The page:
I’ve gotten really good at disappearing from social engagements without being seen. I consider it a pretty cool trick I’ve learned in adapting to “normal” life stuffs. This mostly happens, nowadays, at work functions where the heavy social interaction + unpredictability of logistics + trying to make small talk + high levels of distraction + large groups + lack of social buddy I can cling onto to help me with conversing = shutdown.

So I disappear. As if by magic.

I appreciate my behavior probably confuses people but can I just say how good it feels to actually be able to explain my behavior instead of coming across as misanthropic, asocial or some other frowned-upon assumption?

While getting people to fully understand how they can help me is still a challenge, I am finding that most people I share this information with are empathetic and have offered to help in one way or another.

I still have my up and down days with acceptance and figuring out how to work this all into my life so I can be the best me and have a fulfilling life experience. But little things like this feel reallyreally good.

And it helps me dust the dirt off my knees when I do falter.

Spiritual Loneliness

Assessment

I feel lonely a lot.

It isn’t a loneliness that comes from lack of people around me.

It’s deeper than that.

Like a spiritual loneliness.

I’ve never really felt like I belonged anywhere.

The older I get, the more accustom to this feeling I become.

But that doesn’t mean that it doesn’t bother me sometimes.

I know I have people around me who love me but I sometimes wonder if they really do love me.

I think it’s because I don’t process feelings like those around me do.

I feel things.

Deeply.

But I struggle to verbally express those feelings well.

Or even really process what I’m feeling to a certain extent.

That’s why I write.

Why I have this blog.

Why I prefer text messages to phone calls.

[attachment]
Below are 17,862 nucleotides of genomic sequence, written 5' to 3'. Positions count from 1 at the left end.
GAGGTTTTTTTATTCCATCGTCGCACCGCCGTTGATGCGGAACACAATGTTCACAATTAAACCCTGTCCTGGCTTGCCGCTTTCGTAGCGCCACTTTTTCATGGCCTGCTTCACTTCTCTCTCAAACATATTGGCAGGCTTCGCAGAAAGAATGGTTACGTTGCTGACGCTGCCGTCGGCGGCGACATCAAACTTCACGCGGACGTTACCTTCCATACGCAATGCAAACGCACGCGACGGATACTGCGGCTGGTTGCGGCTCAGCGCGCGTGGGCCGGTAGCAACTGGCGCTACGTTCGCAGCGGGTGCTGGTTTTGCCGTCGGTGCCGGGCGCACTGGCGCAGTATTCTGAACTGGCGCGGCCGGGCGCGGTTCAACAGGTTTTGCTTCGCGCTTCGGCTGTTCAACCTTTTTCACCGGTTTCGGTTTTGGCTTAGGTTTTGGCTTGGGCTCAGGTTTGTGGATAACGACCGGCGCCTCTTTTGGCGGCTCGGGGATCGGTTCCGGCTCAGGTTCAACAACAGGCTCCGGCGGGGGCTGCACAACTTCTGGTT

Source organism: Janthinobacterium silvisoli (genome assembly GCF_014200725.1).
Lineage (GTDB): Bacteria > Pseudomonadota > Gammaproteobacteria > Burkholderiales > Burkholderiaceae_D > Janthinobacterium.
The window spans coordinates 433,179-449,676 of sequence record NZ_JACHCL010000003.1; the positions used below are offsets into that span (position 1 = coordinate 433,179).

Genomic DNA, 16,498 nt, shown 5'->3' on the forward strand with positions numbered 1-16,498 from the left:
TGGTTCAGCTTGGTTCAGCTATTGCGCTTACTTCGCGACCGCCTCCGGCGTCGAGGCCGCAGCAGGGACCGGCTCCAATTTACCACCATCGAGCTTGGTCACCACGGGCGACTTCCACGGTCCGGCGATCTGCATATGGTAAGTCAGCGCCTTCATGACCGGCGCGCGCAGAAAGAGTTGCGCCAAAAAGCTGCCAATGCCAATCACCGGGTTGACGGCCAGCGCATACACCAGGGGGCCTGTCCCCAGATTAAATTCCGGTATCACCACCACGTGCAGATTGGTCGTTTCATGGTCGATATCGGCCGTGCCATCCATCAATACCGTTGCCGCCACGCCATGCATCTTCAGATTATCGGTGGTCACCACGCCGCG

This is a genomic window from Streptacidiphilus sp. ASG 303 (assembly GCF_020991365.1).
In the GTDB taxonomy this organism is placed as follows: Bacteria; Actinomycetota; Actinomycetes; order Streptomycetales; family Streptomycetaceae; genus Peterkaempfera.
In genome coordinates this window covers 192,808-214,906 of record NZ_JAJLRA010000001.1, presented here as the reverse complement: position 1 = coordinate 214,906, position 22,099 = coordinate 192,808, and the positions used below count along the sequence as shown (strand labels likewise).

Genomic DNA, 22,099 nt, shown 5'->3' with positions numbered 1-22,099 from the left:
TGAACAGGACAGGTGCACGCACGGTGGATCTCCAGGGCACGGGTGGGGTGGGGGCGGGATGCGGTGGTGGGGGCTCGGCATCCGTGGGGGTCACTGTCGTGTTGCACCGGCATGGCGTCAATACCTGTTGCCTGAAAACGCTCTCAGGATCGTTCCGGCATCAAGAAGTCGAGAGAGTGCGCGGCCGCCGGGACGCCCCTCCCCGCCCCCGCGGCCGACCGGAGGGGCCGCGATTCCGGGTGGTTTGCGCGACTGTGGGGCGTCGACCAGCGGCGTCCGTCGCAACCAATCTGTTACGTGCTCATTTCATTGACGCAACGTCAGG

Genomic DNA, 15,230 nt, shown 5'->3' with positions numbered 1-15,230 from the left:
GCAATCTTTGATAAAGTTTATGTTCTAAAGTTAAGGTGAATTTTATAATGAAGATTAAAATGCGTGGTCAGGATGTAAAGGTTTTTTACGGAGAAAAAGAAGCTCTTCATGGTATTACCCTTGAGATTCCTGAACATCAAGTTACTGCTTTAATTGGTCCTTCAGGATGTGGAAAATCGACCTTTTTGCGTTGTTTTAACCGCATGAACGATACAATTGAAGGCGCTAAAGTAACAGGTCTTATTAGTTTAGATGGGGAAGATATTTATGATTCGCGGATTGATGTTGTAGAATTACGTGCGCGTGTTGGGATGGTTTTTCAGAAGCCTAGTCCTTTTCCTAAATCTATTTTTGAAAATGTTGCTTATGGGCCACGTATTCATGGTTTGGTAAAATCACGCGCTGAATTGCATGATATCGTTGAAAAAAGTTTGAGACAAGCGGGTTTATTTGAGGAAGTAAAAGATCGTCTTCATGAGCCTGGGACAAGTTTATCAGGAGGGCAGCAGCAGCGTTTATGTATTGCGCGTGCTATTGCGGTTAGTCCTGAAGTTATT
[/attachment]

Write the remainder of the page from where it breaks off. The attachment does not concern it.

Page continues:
Why I go silent for a period of time when someone opens up to me.

I have oceans of empathy but struggle to articulate said empathy appropriately.

I don’t speak to anyone from my past.

I like it that way.

But I do sometimes miss having USA-relevant comradery among cultural references in jokes and experiences that people in this country don’t necessarily understand (as referenced in a previous post).

Those references aren’t on the same level of spiritual loneliness though.

And they’re fleeting.

I thought my assessment would somehow fill this spiritual loneliness somewhat, which it has, but I think I was naive or expecting too much from the outside world.

Right now, I’m battling being open about my autism or pretending like it’s not there.

I don’t want to hide who I am.

I don’t want to camoflauge.

I don’t want to be exhausted from camoflauging.

I want to be who I am. All of me. Always.

But I’m having a hard time with ignorant comments and/or apathy about high-functioning autism I’ve been receiving in my daily life.

It is making me feel even more lonely, to be honest.

Forever wayward, it seems.

I know it will improve.

“The Trick Is To Keep Breathing”

Uncategorized

You may have noticed from my previous blog posts that I’m a really honest person.

Maybe a little too honest sometimes.

I’ve always been super honest.

I actually find it virtually impossible to lie.

I’ll presume this is a trait of autism but I’m not actually sure.

It has gotten me into a lot of trouble before but I do consider it to be one of my greatest strengths.

Afterall, honesty might hurt but it’s better to know the truth sooner than live a lie for longer.

I am equally able to take in honesty from other people as well.

Even if it hurts sometimes.

Because, again, it might hurt but it’s better I know the truth sooner than to live a lie for longer.

Personal growth and all that.

Along with honesty, I also get very frustrated and agitated by things that shock my sensory processing.

I have always been this way and it has often confused my family, myself and anybody else around me.

Example: if someone bumps into me, I get a rush of agitation because it physically hurts and is unexpected.

I don’t like unexpected things to happen.

I’ve been doing a lot of reading (thank you, Girl with the Curly Hair!) and have been wondering if I should seek out Cognitive Behavioral Therapy for this.

I presume this therapy would help me learn how to handle that initial reaction of frustration/agitation better.

It’s pretty scary though. I mean…I don’t know. I haven’t actually spoken to a professional about my diagnosis since I received my assessment.

I think I’m afraid they’ll judge me or they’ll start to unpick all of these behaviors that I have thought were just part of who I am for all this time only to realize they’ve been characteristics of something else and if I change those I’ll change who I am as a person.

Run-on sentences FTW.

But I guess they’ll really only teach me tactics to live more happily in a “neurotypical” environment.

Eventually I’ll probably seek out something to help me feel less alone, etc.

But right now I think I’m okay to seek out online support and finish my books.

Then I can look into CBT if I feel it’ll be worth it…I guess?

Quote of blog from one of my favorite bands of all time, Garbage.